Strictly speaking this should be titled cube as all the images on this post are based around the cube. Square seems more appropriate as the discussion of a square deal for designers was posed over on Twitter during the Milan festival. #Milanuncut was a discussion kicked off by writers Marcus Fairs and Max Fraser who’d both heard and reported the anonymous grumblings of young designers at the level of work and payment they got for producing the prototypes that were being hyped during the festival. So with this tenuous link; I can post some images of designs around a cube whilst doing the maths to see what a young designer can hope to gain from going into production.
A wonderful tweeted interview by Max Fraser with Guido Cappellini included the percentage range a designer could expect in royalties from a work in production. A royalty payout is roughly between 1.5- 5% on the cost or wholesale price of an item, though I would think the bigger the designer the more flexibility there is in the percentage. So for and item that walks out of the shop at £100 the designer would take 60p – £2 using a mark-up on the cost price of 2.5 times. Its not a lot really is it. An anonymous designer complained that his last royalty cheque was for £600 “it won’t even cover half a months rent” (he obviously lives in London) But if a design takes off you could be gradually raking in the royalties for years and as you establish your name you won’t be relying on 1 or 2 products; some designers must have launched 10-15 products at Milan this year. But to really build up an income will take years of work and products with a long shelf life.
So is the way to go abandon designing for others and set up on your own? Seen here is Dave Keune’s Standard Primatives Lamp. He’s an example of a designer who’s set up their own. And its certainlyworked for Tom Dixon creator of Etch 100 (1st image above) a design inspired by the logic of pure mathmatics; but only after years of designing for others. Starting out on your own can take some serious money; Benjamin Hubert tweeted that he’d spent £30,000 of wages from day jobs into creating prototypes before he started to make any money. And its not quite so simple to set up on your own – with so many jobs to do running a business; it always helps to have interns. Hmmm yes interns; another sensitive subject thrown up by #milanuncut. They can either be seen and used as slave labour (the bigger the company the worse the experience so it would seem) or vital to the growth of a new business that otherwise couldn’t progress. Fresh out of study with so much expectation you can’t help thinking students may expect a little too much out of an internship? But then it is the responsibility of the employer to ensure that in working for free they do gain something from the experience; even if it may only be to realise that a lot of work isn’t as intellectually stimulating as college life has been!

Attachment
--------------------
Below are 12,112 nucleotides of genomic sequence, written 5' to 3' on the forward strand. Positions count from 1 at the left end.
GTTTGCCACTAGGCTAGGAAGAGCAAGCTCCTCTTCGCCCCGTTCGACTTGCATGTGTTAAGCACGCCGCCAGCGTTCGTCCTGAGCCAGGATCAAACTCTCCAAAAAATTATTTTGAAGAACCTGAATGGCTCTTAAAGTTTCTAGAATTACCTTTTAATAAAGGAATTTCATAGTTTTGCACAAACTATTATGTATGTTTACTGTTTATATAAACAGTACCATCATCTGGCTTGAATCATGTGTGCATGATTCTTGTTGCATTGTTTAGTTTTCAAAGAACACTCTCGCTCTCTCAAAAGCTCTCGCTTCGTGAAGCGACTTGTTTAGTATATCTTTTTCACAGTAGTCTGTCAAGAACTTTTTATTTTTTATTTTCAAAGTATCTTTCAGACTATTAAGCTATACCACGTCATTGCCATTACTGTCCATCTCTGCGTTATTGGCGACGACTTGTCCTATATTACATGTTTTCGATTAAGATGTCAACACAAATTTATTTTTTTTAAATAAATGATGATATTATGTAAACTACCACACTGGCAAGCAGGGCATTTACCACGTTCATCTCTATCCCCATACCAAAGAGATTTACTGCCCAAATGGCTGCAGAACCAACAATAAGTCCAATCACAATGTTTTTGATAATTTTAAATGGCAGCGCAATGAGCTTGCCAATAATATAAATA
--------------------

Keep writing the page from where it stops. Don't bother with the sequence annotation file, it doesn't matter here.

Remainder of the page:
Philippe Malouin used interns to create the Yachiyo metal rug; and he even named it after one of them and credited everyone who worked on the piece. This really was a team effort and with over 3000 man hours to create; it would have been impossible without his interns. I couldn’t resist the urge to work out what this would have cost to make had he been forced to pay the minimum wage of £5.93 . It actually works at a staggering £17,790!
Yes ok this doesn’t make this a commercially viable piece to put into production (even if you farmed it out to a $1 a day wage in developing nation!) but I can’t help feeling that they all got a sense of satisfaction in the creative process, even if they don’t feel the need to repeat it. You can see them making it over on Dezeen. And from that idea and process and experimentation that having a group of interns can allow a creative cloud can form and out pops another idea, process etc,etc.
Over at Established & Sons a remarkable similar Cubiod rug appeared in their new collection. They’re not giving away the name of the designers in this range, but I was assured that they did hire some very talented names from the design field. I can’t say for definite that Philippe designed this but…..any way it does offer another way for a young designer to use existing ideas for a nice design fee rather than royalties.I am making an assumption that this is a fee rather than a royalty but it would make commercial sense to do it this way. Say they had an initial production run of 5000 at retailing at £80, that would be a £2400 royalty. I think a one off design fee would be a bit less.
Another direction for the designer can be into that hazy would where art and design collides. Marcus Tremonto produced these Hexalights. Is it art? Is it design? Oh I can’t be bothered to work it out anymore! They are glowingly beautiful either way.
Sadly the final tail of #milanuncut was that too many students don’t even attend the classes that are aimed at giving them the business knowledge to succeed in a very competitive environment.
So for my final cube spot from Milan is Konnex by Florian Gross for Müller Möbelwerkstätten Great for the frustrated designer who has given up on the design career and is left to redesign their home. The pieces can be added to and slot together to form your own unique layout – that way you can still feel like a designer.